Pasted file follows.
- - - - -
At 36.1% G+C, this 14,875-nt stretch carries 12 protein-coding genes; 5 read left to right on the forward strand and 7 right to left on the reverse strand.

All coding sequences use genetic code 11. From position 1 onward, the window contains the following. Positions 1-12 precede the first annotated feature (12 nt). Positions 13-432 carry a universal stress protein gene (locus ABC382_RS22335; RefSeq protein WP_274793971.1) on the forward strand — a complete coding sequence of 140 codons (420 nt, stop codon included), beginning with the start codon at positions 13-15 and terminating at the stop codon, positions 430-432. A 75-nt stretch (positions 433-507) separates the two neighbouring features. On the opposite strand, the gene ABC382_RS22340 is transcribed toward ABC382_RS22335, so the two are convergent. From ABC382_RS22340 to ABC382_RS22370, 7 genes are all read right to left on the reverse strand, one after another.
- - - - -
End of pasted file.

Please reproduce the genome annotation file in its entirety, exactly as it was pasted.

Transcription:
At 36.1% G+C, this 14,875-nt stretch carries 12 protein-coding genes; 5 read left to right on the forward strand and 7 right to left on the reverse strand.

All coding sequences use genetic code 11. From position 1 onward, the window contains the following. Positions 1-12 precede the first annotated feature (12 nt). Positions 13-432 carry a universal stress protein gene (locus ABC382_RS22335; RefSeq protein WP_274793971.1) on the forward strand — a complete coding sequence of 140 codons (420 nt, stop codon included), beginning with the start codon at positions 13-15 and terminating at the stop codon, positions 430-432. A 75-nt stretch (positions 433-507) separates the two neighbouring features. On the opposite strand, the gene ABC382_RS22340 is transcribed toward ABC382_RS22335, so the two are convergent. From ABC382_RS22340 to ABC382_RS22370, 7 genes are all read right to left on the reverse strand, one after another.